Top executives from oil and gas producer ONGC sought to dispel doubts raised by protesting farmers in Tamil Nadu that the company was extracting shale gas or coal bed methane from Kathiramangalam village in Thanjavur district at a press conference here.
The officials, however, provided little data to disprove groundwater contamination at the controversial site of Kathiramangalam in Thanjavur. The company also blamed the villagers “incited by vested groups” for having delayed the closing of the well, which helped the oil to spread in the area. What could have been done in about half an hour, claims ONGC in a press statement, had been extended to several hours.
“ONGC’s operations spread over six decades co-existed with agriculture not only in Tamil Nadu but also in several delta regions in other parts of the country. False propaganda by vested interest groups, that oil and gas exploration activities will devastate the entire Cauvery Delta is ridiculous and baseless,” read a hand out to journalists.
After multiple local press conferences and statement, ONGC today organised a conference in Chennai in the face of continuing bad press fuelled by incessant social media campaigning by activists, who claim the water pumped out from hand-pumps and bore-pipes are “muddy” and sometimes smell of rotten eggs to indicate presence of hydrogen sulphide, an inference that hydrocarbons from the drilling site could have mixed with groundwater.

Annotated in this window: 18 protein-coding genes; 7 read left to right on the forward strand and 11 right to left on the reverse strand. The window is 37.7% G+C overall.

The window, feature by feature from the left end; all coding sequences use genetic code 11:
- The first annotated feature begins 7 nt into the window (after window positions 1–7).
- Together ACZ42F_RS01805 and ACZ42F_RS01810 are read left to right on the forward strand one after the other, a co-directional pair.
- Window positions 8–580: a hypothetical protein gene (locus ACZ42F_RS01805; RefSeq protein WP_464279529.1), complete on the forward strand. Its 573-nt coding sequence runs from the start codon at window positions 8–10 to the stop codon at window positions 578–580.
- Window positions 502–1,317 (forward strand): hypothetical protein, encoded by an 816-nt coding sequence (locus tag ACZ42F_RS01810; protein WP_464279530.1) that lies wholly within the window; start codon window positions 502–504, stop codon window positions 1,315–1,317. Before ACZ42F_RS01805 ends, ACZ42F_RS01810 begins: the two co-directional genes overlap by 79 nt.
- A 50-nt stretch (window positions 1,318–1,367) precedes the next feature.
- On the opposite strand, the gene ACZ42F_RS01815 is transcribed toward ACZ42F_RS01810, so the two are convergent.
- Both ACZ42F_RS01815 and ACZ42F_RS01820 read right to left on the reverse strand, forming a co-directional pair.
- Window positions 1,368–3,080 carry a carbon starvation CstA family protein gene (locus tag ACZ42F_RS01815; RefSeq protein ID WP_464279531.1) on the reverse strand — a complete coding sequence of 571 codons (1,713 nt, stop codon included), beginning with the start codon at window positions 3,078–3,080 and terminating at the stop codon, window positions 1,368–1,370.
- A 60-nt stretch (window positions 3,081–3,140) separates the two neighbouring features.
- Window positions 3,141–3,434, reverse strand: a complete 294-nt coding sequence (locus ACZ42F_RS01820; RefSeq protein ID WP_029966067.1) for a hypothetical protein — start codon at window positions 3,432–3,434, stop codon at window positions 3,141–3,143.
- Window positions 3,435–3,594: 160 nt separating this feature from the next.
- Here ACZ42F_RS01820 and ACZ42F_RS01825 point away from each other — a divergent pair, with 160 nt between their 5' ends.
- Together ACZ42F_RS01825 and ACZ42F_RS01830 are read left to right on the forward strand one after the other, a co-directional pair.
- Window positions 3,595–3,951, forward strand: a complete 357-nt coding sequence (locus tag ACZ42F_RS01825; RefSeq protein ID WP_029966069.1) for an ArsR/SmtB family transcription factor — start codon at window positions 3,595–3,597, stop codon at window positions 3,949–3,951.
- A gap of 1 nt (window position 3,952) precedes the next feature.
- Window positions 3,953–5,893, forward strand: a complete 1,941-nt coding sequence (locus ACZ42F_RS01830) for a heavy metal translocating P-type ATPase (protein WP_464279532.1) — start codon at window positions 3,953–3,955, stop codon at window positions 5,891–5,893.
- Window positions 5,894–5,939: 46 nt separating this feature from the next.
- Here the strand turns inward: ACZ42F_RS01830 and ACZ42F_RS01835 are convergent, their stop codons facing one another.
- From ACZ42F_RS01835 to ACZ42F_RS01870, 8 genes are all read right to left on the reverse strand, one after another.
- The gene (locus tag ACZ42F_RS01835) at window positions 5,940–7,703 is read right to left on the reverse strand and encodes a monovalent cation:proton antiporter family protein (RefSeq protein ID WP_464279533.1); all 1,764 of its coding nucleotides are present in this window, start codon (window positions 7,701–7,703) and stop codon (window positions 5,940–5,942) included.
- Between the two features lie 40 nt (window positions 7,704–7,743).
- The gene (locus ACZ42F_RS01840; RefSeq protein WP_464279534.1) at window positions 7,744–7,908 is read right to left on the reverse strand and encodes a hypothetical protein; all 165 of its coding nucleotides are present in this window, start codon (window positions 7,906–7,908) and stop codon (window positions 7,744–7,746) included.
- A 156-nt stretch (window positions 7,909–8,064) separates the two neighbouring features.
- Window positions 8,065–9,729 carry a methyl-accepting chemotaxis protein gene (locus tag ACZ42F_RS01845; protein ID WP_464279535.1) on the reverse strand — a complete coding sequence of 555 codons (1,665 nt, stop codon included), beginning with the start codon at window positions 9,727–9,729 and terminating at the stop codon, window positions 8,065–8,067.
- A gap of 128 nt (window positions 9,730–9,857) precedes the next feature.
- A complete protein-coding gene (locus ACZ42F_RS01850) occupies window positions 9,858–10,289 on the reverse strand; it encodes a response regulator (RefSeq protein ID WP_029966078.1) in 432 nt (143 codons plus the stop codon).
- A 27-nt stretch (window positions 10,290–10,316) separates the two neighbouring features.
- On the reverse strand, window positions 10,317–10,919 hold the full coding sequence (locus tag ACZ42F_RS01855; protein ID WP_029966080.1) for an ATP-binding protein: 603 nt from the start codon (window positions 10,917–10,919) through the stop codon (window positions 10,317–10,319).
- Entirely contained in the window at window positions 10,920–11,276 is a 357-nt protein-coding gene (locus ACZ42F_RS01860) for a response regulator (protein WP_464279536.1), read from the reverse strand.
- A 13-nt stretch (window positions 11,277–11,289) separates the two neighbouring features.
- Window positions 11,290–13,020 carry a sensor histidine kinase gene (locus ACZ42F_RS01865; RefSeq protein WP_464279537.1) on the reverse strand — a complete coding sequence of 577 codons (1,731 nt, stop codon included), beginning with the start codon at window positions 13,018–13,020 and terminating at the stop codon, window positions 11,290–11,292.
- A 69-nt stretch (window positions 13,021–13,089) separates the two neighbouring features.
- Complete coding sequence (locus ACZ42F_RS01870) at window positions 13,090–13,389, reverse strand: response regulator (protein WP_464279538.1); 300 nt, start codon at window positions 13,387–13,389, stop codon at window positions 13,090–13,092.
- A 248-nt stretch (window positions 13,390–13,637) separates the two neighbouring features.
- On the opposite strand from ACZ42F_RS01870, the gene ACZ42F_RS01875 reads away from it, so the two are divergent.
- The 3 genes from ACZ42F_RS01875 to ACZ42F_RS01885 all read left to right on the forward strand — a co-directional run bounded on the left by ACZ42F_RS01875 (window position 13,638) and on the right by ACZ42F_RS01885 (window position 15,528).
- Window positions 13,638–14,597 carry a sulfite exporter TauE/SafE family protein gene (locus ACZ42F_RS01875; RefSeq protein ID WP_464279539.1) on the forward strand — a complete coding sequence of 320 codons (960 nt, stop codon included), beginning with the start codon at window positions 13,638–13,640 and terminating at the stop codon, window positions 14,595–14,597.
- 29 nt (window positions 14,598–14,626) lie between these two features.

“How can oil and oil found below 2,000-2500 m pollute groundwater extracted at 50 m?” questioned VP Mahawar, Director-Onshore, ONGC. The company said the state public works department periodically tests samples from ONGC’s operational areas to detect contamination and their findings “corroborate” with their assertions that no natural resource has been polluted. The company also said there are no toxins used in the process of drilling the wells to lead to any groundwater contamination.
ONGC leases land to the tune of 5 acres for a well. It pays Rs 63,000 an acre for a paddy-field owner and Rs 72,000 for cane fields. The Company operates 183 oil wells in Tamil Nadu. It pumps out 13,000 litres of oil and 38,000 cubic metres of gas from the Kathiramangalam each day. The well has been in operation for the last eight years.
Officials pointed out that the extent of land impacted by the leak was under one acre, which saw about 2,000 litres of crude oil escape from a pipe of 4-inch diameter buried six feet under the ground. The landowner has been paid a compensation of Rs 59,000. Of the 36 lakh acres of arable land in the state, ONGC has taken over 1600 acres.
Tamil Nadu’s farmers, hit by a severe drought, have been protesting for many weeks now over efforts to set up a hydrocarbon extraction well in Neduvasal, Pudokottai district. Protests have also erupted at Kathiramangalam. Villagers have demanded closure of operations and immediate release of protesters who were arrested during the demonstrations.
Source Link – ET
Latest posts by The Economic Times (see all)
- Tripling oil exploration area on cards for boosting discoveries - July 16, 2019
- Marginal increase in power demand, falling supplies raise prices by 65% on Monday - July 15, 2019
- Discoms paying more on short-term contracts - July 15, 2019